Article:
GOLDIN:  Well Susan, there are plenty of people who want to go after the Dorrians, who think that whether it‘s obstruction of justice or having their bar shut down, there are people who really do want to go after them, but my understanding at this point is that the NYPD has asked everybody involved from the state liquor authority investigating the bar to prosecutors who might be looking at any obstruction of justice charges to back off.  The NYPD I‘m told wants to have an arrest in this case and have that arrest sink in with people before moving against the bar or the bar owners. 

In part at this point, Susan, that‘s because the key witness right now to this crime as of now would be Danny Dorrian who was bartending apparently that night or present that night.  He‘s the one who at first said that Imette left alone and now says that Darryl Littlejohn, the bouncer, escorted her out.  So at some point perhaps he‘s going to seek some sort of immunity is the thinking or some sort of deal to protect him or his bar, because right now the cops do need his testimony.

FILAN:  Clint, does that sound right to you?  Does that sound like a reasonable way to approach this?  I know we‘ve been outraged here on this program, but...

(CROSSTALK)

FILAN:  ... now that we do perhaps need his testimony, do you agree with the police saying, hey, leave him alone for now, let‘s solve this crime, let‘s get our guy? 

VAN ZANDT:  Yes, for now I do.  You know there‘s multiple layers of responsibility here.  Number one, there‘s the bar for ever placing this woman perhaps in this guy‘s hand.  Number two, for ever employing Littlejohn in the first place.  Number three, there‘s a state parole officer who wasn‘t keeping close tabs. 

And number four, my former organization, the federal government, this guy was supposed to have been on parole supervision as a bank robber, and somehow the feds dropped the ball and didn‘t even know he was out there.  They should have been checking on him, finding out he‘s an ex-con, working in a bar, jerked his papers and put him back on the inside.  So if any of these things would have worked right, either moral responsibility on the bar or legal responsibility on the state or the federal government, Littlejohn, should he be her assailant, would not have been there to do this. 

FILAN:  Jonna, what do you think about this?  Do you think—I mean do you think it‘s right to back off on these guys or do you want to see them get nailed if someone else is going to get nailed in this?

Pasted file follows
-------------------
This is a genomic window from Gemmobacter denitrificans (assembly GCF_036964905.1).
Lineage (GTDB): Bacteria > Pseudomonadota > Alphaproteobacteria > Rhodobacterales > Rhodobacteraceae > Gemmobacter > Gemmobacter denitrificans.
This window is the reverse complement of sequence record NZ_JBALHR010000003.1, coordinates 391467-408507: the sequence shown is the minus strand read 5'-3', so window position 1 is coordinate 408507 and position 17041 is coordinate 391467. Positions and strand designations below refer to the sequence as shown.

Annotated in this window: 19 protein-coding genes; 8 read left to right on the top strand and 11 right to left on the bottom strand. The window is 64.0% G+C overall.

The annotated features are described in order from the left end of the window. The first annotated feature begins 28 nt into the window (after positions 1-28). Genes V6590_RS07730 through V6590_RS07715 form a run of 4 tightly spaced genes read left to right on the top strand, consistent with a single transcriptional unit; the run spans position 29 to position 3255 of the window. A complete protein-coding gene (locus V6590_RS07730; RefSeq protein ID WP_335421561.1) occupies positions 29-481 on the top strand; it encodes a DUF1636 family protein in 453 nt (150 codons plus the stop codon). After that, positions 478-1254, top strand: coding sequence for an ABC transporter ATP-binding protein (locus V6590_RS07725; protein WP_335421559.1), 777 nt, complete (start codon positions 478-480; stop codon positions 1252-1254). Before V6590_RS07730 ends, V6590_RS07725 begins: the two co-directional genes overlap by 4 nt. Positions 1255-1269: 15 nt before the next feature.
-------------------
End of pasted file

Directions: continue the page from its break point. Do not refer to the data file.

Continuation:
SPILBOR:   Well obviously if the police need their testimony, they‘re going to back off.  You know there‘s a whole other theory that we could float out there, that you know maybe Dorrian isn‘t being exactly truthful because maybe Dorrian has more to do with this crime than he‘d like to let on and that‘s something that the police should explore...

FILAN:  Let me get Michael Gaynor in on that.  Do you have anything to say about that?

GAYNOR:  I think if there was any validity to that at all, Mr.

Littlejohn would have been shouting that immediately...

SPILBOR:   Mr. Littlejohn might not know and since they‘re focused on Littlejohn, he‘s not going to say anything.  He‘s clamming up, as he should.

FILAN:  To be clear, neither one of these people are suspects right now.  I mean let‘s be just be very, very clear with our viewers about that, but I really want to hear Michael Gaynor‘s thoughts on that. 

GAYNOR:  No, I think Dorrians are witnesses in this case and it‘s not unusual, if you want to think about credible witnesses in homicide cases, don‘t go any further than Sammy “The Bull” Gravano, 19 home homicides and he becomes a credible witness.  We don‘t deal with the most credible people when we deal with criminal activity.  We have to take our witnesses where we find them, but we have to make sure they‘re telling the truth. 

(CROSSTALK)

GAYNOR:  ... that he‘ll be polygraphed as well.